Investing: Crooks among us

A bit of homework can save you from losing your life savings to an investment scam.



From the October 2009 issue of the magazine.


Bernie Madoff, the scammer who defrauded clients of billions, is tucked away in prison. Earl Jones, the Montreal financial adviser accused of stealing $50 million from his clients, is under arrest.

But now is not the time to get all comfortable and trusting. As aging baby boomers try to make up for lost time, the years ahead are shaping up as prime time for con men. “There’s going to be a whole lot of vulnerable people looking for a quick fix for their retirement savings,” says Neil Boyd, associate director of the School of Criminology at Simon Fraser University in Burnaby, B.C. “These sorts of schemes are only going to get worse.”

Boyd has some particularly bad news if you’re an experienced investor. Your experience makes you the perfect victim.

To better understand the psychology of fraud, Boyd interviewed hundreds of victims of Eron, a British Columbia mortgage scam that cost investors an estimated $240 million before collapsing in 1997. He discovered that it was the people who knew their way around the world of stocks and bonds who lost the most money. In fact, the people who considered themselves to be knowledgeable about the securities industry lost 75% more money than those who admitted knowing almost nothing of the markets.

Part of the problem was overconfidence. While some of the Eron investors borrowed to invest in the company’s mortgages, only half read the prospectus or even looked at photos of the properties they were investing in.

Like Madoff and Jones, Eron promised investors a high rate of return. It told investors that they were putting their money into mortgages secured by real estate developments. But investors were actually buying into a classic Ponzi scheme in which money from new investors is used to pay earlier investors. Because early investors get money back, a Ponzi scheme can appear to be a well-functioning business, right up until the moment it collapses.

So how do you spot a Ponzi scheme or evena straightforward con job? A bit of sleuthing can help, says Michael Linthicum, a private fraud investigator in Florida. Many scam artists have left a long trail of deceit behind them. Before you hand over a big cheque to anybody, head online and find out as much as you can about them.

In particular, check out the websites of provincial securities regulators, such as the Ontario Securities Commission and the British Columbia Securities Commission, as well as regulatory organizations such as the Mutual Fund Dealers Association of Canada and Investment Industry Regulatory Organization of Canada. These groups post the names of people who have broken the rules.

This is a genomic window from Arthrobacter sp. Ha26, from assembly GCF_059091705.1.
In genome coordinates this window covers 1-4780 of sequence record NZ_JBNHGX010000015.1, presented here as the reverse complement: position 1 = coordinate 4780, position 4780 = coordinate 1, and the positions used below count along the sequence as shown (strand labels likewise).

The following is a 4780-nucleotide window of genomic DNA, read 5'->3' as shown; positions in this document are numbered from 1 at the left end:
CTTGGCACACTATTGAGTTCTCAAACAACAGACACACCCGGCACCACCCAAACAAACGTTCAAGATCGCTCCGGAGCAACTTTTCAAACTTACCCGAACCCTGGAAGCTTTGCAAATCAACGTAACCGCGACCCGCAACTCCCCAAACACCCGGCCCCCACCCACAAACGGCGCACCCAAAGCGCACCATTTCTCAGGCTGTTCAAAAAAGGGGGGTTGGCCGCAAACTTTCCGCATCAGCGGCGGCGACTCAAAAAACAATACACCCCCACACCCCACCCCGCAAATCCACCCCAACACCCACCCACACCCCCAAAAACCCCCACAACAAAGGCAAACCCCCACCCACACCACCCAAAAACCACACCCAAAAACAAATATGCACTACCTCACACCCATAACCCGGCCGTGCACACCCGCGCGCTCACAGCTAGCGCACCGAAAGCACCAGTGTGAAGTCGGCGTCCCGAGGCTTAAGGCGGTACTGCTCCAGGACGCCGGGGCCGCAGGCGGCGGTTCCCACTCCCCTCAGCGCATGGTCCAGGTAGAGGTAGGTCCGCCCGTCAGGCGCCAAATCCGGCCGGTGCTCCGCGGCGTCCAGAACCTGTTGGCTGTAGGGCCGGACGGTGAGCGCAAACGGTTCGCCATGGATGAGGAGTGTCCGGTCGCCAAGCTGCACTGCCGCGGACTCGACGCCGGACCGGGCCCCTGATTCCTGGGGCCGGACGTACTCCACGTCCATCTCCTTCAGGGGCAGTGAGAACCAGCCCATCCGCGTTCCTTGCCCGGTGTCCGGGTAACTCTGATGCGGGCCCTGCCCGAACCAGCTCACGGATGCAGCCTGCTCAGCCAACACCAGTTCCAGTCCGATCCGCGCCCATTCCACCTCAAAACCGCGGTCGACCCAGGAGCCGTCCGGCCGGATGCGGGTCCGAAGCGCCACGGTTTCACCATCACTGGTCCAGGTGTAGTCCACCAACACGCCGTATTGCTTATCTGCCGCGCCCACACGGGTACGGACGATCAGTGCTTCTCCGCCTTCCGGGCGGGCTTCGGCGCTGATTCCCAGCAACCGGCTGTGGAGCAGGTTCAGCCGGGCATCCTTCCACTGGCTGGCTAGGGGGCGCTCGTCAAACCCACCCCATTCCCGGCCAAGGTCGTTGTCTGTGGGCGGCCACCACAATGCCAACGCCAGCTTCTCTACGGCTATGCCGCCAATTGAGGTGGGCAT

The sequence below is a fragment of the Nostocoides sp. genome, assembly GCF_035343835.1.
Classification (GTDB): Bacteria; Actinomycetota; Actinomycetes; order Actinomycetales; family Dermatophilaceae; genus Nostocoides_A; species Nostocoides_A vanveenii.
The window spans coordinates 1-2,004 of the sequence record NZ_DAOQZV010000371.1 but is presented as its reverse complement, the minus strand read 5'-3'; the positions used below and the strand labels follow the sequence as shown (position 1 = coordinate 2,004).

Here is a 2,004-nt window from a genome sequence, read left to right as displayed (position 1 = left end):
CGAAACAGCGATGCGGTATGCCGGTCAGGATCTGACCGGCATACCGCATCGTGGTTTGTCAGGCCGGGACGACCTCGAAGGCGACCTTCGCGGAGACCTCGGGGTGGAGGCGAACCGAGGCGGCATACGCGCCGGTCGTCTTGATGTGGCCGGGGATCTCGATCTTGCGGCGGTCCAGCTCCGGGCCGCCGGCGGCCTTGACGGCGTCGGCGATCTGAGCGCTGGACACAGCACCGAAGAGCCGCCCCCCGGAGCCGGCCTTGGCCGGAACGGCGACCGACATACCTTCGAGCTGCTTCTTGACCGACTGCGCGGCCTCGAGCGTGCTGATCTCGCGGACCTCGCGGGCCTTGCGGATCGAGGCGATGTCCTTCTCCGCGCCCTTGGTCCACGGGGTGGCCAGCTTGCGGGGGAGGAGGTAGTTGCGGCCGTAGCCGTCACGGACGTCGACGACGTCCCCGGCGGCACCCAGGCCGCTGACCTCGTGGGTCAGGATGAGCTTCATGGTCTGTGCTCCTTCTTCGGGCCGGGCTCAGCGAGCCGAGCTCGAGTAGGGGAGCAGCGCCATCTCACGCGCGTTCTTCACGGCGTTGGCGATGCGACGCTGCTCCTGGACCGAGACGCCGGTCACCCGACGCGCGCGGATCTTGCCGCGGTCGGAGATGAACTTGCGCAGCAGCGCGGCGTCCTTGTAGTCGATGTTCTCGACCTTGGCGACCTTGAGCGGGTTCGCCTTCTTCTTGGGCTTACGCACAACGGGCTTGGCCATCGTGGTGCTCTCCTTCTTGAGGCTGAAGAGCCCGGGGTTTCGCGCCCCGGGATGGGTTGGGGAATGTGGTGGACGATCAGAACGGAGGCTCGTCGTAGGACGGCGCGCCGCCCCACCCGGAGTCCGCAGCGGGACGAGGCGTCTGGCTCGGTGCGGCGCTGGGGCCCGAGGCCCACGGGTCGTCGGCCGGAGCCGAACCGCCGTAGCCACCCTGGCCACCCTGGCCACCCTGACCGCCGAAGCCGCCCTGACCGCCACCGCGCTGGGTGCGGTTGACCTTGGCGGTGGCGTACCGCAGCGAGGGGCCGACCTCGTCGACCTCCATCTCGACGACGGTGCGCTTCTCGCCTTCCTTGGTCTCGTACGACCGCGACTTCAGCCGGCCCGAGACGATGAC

While you’re at it, look for news stories that mention the key names at the top of the company or organization you’re considering investing in. It’s a bad sign if the CEO has previously declared bankruptcy or been involved in other unpleasantness. “I had a client who was going to invest $39,000 into a company supposedly working on electric cars. It turned out the person running the company was already in jail,” says Linthicum. “I found that out just by doing a Google search.”

Even if all the key people in your new investment check out, think twice before jumping in. Ask yourself if you understand—really understand—how the investment works. Yes, that means reading the prospectus and getting acquainted with how the numbers work.

If you don’t understand how the investment generates the returns that it promises, don’t hand over your money. It doesn’t matter if friends and family tell you they’ve already invested and gotten their money back—they could simply be early investors in a Ponzi scheme.

If an investment is being sold by an adviser, check out his or her professional credentials. Jones, the Montreal financial adviser now under arrest, was neither a Certified Financial Planner, nor was he registered with any professional group such as Advocis or the Financial Planners Standards Council. But don’t take the mere factof membership in such an organization as being a guarantee of high ethics. Even if a fraudulent adviser was registered, it’s almost impossible to get your money back, says Ken Kivenko, with the Toronto-based Small Investor Protection Association.

Kivenko suggests you avoid letting anyone control your investments. “Look into doing your own investing online.” If you do need help, consider using a fee-only planner. These advisers (you can see a list at charge by the hour and can focus on giving you the best advice rather than selling you products.

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